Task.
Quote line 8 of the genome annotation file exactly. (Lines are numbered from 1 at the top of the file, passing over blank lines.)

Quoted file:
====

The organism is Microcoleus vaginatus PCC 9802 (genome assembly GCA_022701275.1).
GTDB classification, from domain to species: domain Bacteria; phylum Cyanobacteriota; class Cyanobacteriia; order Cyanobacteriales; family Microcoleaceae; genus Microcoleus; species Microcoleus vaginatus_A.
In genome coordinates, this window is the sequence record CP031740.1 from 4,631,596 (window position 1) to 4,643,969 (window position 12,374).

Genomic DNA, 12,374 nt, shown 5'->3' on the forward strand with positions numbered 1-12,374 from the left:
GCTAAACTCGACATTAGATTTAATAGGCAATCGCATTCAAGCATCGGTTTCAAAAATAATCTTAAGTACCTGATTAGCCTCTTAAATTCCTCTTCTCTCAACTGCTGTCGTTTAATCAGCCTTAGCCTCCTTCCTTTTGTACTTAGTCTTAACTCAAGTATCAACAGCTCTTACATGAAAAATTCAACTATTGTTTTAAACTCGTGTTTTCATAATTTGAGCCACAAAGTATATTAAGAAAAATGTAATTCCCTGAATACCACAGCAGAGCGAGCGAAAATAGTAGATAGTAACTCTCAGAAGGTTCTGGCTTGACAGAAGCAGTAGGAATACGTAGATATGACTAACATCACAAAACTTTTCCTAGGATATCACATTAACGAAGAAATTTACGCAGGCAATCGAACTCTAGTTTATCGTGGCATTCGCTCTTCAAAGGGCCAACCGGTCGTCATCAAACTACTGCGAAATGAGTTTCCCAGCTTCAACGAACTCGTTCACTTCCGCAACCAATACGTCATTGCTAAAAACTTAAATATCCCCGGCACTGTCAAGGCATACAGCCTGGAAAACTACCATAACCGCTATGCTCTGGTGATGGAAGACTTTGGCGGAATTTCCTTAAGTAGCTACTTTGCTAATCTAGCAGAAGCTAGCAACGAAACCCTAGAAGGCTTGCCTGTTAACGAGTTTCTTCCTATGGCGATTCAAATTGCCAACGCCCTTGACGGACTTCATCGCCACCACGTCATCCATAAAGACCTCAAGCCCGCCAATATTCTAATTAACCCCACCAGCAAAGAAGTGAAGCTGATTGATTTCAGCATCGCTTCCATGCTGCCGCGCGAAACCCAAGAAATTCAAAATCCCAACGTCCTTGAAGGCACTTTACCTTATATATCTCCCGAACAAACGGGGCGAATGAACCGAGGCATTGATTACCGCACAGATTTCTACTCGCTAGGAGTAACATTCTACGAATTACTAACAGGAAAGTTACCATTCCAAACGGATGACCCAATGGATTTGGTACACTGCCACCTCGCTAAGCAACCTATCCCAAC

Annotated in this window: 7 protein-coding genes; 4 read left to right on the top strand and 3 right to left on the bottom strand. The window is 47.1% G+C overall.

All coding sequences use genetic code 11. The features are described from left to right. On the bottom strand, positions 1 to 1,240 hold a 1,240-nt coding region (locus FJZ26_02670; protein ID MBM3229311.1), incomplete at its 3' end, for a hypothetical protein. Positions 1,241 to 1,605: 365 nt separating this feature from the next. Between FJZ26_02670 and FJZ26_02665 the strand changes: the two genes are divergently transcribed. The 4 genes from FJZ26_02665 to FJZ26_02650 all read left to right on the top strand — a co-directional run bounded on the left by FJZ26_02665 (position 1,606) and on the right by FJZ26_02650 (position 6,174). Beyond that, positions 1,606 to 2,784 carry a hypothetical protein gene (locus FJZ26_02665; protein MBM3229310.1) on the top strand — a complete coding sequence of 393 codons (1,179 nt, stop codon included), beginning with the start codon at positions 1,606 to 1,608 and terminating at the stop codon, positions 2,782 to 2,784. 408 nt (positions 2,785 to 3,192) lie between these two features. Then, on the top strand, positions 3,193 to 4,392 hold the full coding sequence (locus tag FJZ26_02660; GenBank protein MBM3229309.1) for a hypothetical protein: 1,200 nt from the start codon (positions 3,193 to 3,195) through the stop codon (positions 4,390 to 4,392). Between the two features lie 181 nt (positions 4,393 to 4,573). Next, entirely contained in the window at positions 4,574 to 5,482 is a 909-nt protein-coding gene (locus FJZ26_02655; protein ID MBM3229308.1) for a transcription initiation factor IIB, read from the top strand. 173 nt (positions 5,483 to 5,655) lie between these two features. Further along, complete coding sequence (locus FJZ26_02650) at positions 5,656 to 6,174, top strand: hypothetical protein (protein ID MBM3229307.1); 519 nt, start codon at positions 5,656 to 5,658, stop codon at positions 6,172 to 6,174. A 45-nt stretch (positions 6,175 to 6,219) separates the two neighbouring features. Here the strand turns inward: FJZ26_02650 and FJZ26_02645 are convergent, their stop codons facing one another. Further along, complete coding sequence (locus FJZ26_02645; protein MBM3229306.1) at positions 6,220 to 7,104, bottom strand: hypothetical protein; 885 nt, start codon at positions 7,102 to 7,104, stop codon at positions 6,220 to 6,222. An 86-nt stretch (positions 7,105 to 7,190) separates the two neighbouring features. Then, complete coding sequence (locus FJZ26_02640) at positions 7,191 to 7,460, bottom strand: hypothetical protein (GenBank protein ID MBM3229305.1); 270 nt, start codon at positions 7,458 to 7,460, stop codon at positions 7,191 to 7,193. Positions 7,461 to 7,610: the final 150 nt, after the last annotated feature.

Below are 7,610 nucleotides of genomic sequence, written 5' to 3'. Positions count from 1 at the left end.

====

Below are 7,610 nucleotides of genomic sequence, written 5' to 3'. Positions count from 1 at the left end.